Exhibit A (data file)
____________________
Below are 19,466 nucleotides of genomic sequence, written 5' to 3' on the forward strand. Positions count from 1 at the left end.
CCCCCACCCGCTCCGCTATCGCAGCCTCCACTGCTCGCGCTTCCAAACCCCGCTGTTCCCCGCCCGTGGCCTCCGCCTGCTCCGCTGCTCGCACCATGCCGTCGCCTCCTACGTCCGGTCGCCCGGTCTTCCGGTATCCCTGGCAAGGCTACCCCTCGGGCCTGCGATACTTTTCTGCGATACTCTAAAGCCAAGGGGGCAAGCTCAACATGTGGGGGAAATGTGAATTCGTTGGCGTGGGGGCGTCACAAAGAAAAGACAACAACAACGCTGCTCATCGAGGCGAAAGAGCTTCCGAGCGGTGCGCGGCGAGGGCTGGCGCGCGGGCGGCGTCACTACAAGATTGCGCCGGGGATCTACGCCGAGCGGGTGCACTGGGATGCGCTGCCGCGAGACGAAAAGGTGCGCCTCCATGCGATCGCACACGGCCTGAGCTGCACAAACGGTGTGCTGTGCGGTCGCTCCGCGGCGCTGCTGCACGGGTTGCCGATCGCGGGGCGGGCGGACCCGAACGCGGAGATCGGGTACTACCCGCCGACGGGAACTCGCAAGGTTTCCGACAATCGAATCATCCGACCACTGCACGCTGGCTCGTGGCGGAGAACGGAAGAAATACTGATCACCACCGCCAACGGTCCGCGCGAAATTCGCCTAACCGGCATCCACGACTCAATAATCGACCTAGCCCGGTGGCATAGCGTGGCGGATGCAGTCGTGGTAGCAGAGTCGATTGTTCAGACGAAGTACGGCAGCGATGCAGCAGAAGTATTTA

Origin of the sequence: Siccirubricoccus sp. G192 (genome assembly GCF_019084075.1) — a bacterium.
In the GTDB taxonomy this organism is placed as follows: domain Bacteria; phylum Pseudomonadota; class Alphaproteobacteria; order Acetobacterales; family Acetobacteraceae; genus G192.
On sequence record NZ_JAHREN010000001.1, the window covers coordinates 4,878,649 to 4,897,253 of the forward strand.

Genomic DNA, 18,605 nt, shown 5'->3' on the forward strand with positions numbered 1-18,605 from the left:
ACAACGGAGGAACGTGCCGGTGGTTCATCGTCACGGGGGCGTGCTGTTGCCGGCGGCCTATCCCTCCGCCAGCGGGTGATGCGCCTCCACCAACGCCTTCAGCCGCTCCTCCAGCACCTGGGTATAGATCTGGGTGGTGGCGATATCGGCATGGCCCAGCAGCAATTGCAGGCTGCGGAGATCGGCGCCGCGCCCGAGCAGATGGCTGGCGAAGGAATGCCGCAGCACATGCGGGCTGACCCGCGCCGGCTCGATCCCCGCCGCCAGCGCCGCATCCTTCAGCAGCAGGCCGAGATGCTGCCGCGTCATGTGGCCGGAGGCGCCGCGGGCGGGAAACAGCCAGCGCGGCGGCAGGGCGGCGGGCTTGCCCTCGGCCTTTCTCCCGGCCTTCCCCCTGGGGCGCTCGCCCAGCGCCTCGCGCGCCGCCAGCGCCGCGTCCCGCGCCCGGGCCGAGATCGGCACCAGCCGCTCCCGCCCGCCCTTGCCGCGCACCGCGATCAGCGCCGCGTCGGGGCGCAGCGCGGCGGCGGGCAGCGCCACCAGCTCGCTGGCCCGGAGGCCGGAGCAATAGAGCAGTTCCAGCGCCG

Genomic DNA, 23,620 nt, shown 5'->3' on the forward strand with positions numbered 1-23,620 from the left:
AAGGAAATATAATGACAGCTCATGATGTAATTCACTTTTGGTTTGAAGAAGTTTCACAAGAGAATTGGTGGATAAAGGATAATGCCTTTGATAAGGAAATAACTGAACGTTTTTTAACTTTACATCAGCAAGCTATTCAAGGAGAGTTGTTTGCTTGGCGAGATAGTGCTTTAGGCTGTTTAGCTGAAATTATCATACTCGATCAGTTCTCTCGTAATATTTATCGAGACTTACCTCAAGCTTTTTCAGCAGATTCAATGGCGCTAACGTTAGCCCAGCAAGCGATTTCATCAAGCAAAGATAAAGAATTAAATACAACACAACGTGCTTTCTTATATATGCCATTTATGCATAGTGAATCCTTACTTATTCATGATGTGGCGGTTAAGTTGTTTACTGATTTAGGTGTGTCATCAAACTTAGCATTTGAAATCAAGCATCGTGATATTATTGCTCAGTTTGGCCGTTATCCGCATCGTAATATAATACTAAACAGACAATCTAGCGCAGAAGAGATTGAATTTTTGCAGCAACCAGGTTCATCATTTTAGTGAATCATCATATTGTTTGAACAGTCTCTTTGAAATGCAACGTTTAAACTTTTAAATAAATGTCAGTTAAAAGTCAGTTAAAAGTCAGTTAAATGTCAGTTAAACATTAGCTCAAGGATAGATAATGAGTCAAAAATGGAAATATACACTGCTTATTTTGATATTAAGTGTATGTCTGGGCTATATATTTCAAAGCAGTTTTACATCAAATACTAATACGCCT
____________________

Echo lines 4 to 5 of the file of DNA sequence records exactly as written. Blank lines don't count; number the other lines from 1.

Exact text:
In the GTDB taxonomy this organism is placed as follows: domain Bacteria; phylum Pseudomonadota; class Alphaproteobacteria; order Acetobacterales; family Acetobacteraceae; genus G192.
On sequence record NZ_JAHREN010000001.1, the window covers coordinates 4,878,649 to 4,897,253 of the forward strand.